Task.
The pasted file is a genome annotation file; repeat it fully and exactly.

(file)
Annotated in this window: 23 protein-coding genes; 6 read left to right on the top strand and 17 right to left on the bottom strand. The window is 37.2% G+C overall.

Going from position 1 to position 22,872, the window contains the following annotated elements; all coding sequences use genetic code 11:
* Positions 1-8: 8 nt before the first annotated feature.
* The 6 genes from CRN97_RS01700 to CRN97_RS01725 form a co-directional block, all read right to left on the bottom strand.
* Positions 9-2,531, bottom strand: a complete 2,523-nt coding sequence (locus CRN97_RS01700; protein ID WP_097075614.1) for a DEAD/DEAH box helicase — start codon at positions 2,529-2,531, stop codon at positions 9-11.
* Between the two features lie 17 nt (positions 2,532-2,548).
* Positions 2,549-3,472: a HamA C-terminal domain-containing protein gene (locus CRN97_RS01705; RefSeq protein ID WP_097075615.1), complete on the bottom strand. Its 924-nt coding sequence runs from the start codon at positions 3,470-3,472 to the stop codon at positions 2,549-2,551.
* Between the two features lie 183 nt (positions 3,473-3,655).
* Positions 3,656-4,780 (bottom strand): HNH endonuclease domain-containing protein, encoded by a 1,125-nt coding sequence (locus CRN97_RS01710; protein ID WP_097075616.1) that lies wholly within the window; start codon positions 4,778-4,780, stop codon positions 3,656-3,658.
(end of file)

Annotated in this window: 23 protein-coding genes; 6 read left to right on the top strand and 17 right to left on the bottom strand. The window is 37.2% G+C overall.

Going from position 1 to position 22,872, the window contains the following annotated elements; all coding sequences use genetic code 11:
* Positions 1-8: 8 nt before the first annotated feature.
* The 6 genes from CRN97_RS01700 to CRN97_RS01725 form a co-directional block, all read right to left on the bottom strand.
* Positions 9-2,531, bottom strand: a complete 2,523-nt coding sequence (locus CRN97_RS01700; protein ID WP_097075614.1) for a DEAD/DEAH box helicase — start codon at positions 2,529-2,531, stop codon at positions 9-11.
* Between the two features lie 17 nt (positions 2,532-2,548).
* Positions 2,549-3,472: a HamA C-terminal domain-containing protein gene (locus CRN97_RS01705; RefSeq protein ID WP_097075615.1), complete on the bottom strand. Its 924-nt coding sequence runs from the start codon at positions 3,470-3,472 to the stop codon at positions 2,549-2,551.
* Between the two features lie 183 nt (positions 3,473-3,655).
* Positions 3,656-4,780 (bottom strand): HNH endonuclease domain-containing protein, encoded by a 1,125-nt coding sequence (locus CRN97_RS01710; protein ID WP_097075616.1) that lies wholly within the window; start codon positions 4,778-4,780, stop codon positions 3,656-3,658.